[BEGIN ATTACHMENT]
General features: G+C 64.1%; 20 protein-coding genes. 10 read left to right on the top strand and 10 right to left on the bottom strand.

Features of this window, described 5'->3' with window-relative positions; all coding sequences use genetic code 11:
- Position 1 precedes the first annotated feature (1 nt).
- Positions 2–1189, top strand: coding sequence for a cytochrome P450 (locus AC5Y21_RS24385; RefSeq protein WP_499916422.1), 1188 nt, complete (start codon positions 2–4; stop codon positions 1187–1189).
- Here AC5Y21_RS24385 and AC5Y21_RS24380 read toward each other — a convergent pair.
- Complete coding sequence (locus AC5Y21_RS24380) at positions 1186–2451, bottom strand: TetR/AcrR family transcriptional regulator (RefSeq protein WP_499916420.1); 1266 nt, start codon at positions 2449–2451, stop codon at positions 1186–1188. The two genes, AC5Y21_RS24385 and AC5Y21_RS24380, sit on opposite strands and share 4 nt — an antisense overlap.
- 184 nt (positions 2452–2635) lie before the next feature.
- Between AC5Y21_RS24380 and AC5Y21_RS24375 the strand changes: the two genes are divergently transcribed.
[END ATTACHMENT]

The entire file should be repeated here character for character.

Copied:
General features: G+C 64.1%; 20 protein-coding genes. 10 read left to right on the top strand and 10 right to left on the bottom strand.

Features of this window, described 5'->3' with window-relative positions; all coding sequences use genetic code 11:
- Position 1 precedes the first annotated feature (1 nt).
- Positions 2–1189, top strand: coding sequence for a cytochrome P450 (locus AC5Y21_RS24385; RefSeq protein WP_499916422.1), 1188 nt, complete (start codon positions 2–4; stop codon positions 1187–1189).
- Here AC5Y21_RS24385 and AC5Y21_RS24380 read toward each other — a convergent pair.
- Complete coding sequence (locus AC5Y21_RS24380) at positions 1186–2451, bottom strand: TetR/AcrR family transcriptional regulator (RefSeq protein WP_499916420.1); 1266 nt, start codon at positions 2449–2451, stop codon at positions 1186–1188. The two genes, AC5Y21_RS24385 and AC5Y21_RS24380, sit on opposite strands and share 4 nt — an antisense overlap.
- 184 nt (positions 2452–2635) lie before the next feature.
- Between AC5Y21_RS24380 and AC5Y21_RS24375 the strand changes: the two genes are divergently transcribed.